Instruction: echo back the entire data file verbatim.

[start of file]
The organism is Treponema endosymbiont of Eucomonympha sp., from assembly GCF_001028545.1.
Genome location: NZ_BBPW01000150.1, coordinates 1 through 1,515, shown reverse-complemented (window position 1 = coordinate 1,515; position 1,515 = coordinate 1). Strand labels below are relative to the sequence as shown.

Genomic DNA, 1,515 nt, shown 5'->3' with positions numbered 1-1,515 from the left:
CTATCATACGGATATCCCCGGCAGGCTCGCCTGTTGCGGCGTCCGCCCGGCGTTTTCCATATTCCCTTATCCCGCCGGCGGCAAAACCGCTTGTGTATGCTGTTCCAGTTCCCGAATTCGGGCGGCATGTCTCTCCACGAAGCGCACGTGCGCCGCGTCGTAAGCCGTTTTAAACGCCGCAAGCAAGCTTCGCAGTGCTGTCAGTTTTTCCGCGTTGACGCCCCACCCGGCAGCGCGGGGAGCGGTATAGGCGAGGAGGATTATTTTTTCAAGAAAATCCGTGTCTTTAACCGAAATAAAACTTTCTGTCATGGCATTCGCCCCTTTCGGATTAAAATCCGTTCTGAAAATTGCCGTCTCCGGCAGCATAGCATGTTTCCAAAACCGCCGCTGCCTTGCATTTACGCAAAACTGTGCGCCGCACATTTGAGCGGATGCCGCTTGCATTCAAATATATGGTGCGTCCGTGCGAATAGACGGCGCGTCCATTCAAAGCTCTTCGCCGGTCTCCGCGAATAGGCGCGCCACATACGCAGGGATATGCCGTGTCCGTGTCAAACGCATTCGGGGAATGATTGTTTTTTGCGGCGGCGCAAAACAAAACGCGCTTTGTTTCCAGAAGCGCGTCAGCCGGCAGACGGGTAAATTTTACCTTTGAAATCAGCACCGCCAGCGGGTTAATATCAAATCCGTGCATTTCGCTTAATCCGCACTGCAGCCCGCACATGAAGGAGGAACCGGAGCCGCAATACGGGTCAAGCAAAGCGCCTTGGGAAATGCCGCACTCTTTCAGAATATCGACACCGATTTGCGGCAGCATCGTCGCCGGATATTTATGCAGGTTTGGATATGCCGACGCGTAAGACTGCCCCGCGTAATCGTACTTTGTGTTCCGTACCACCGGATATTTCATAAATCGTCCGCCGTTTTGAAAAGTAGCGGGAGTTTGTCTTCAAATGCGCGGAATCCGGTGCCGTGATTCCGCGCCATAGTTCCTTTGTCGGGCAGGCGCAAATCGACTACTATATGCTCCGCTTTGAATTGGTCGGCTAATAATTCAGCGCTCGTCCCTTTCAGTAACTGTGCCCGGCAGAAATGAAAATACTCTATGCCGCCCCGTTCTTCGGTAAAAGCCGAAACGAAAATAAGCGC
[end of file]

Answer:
The organism is Treponema endosymbiont of Eucomonympha sp., from assembly GCF_001028545.1.
Genome location: NZ_BBPW01000150.1, coordinates 1 through 1,515, shown reverse-complemented (window position 1 = coordinate 1,515; position 1,515 = coordinate 1). Strand labels below are relative to the sequence as shown.

Genomic DNA, 1,515 nt, shown 5'->3' with positions numbered 1-1,515 from the left:
CTATCATACGGATATCCCCGGCAGGCTCGCCTGTTGCGGCGTCCGCCCGGCGTTTTCCATATTCCCTTATCCCGCCGGCGGCAAAACCGCTTGTGTATGCTGTTCCAGTTCCCGAATTCGGGCGGCATGTCTCTCCACGAAGCGCACGTGCGCCGCGTCGTAAGCCGTTTTAAACGCCGCAAGCAAGCTTCGCAGTGCTGTCAGTTTTTCCGCGTTGACGCCCCACCCGGCAGCGCGGGGAGCGGTATAGGCGAGGAGGATTATTTTTTCAAGAAAATCCGTGTCTTTAACCGAAATAAAACTTTCTGTCATGGCATTCGCCCCTTTCGGATTAAAATCCGTTCTGAAAATTGCCGTCTCCGGCAGCATAGCATGTTTCCAAAACCGCCGCTGCCTTGCATTTACGCAAAACTGTGCGCCGCACATTTGAGCGGATGCCGCTTGCATTCAAATATATGGTGCGTCCGTGCGAATAGACGGCGCGTCCATTCAAAGCTCTTCGCCGGTCTCCGCGAATAGGCGCGCCACATACGCAGGGATATGCCGTGTCCGTGTCAAACGCATTCGGGGAATGATTGTTTTTTGCGGCGGCGCAAAACAAAACGCGCTTTGTTTCCAGAAGCGCGTCAGCCGGCAGACGGGTAAATTTTACCTTTGAAATCAGCACCGCCAGCGGGTTAATATCAAATCCGTGCATTTCGCTTAATCCGCACTGCAGCCCGCACATGAAGGAGGAACCGGAGCCGCAATACGGGTCAAGCAAAGCGCCTTGGGAAATGCCGCACTCTTTCAGAATATCGACACCGATTTGCGGCAGCATCGTCGCCGGATATTTATGCAGGTTTGGATATGCCGACGCGTAAGACTGCCCCGCGTAATCGTACTTTGTGTTCCGTACCACCGGATATTTCATAAATCGTCCGCCGTTTTGAAAAGTAGCGGGAGTTTGTCTTCAAATGCGCGGAATCCGGTGCCGTGATTCCGCGCCATAGTTCCTTTGTCGGGCAGGCGCAAATCGACTACTATATGCTCCGCTTTGAATTGGTCGGCTAATAATTCAGCGCTCGTCCCTTTCAGTAACTGTGCCCGGCAGAAATGAAAATACTCTATGCCGCCCCGTTCTTCGGTAAAAGCCGAAACGAAAATAAGCGC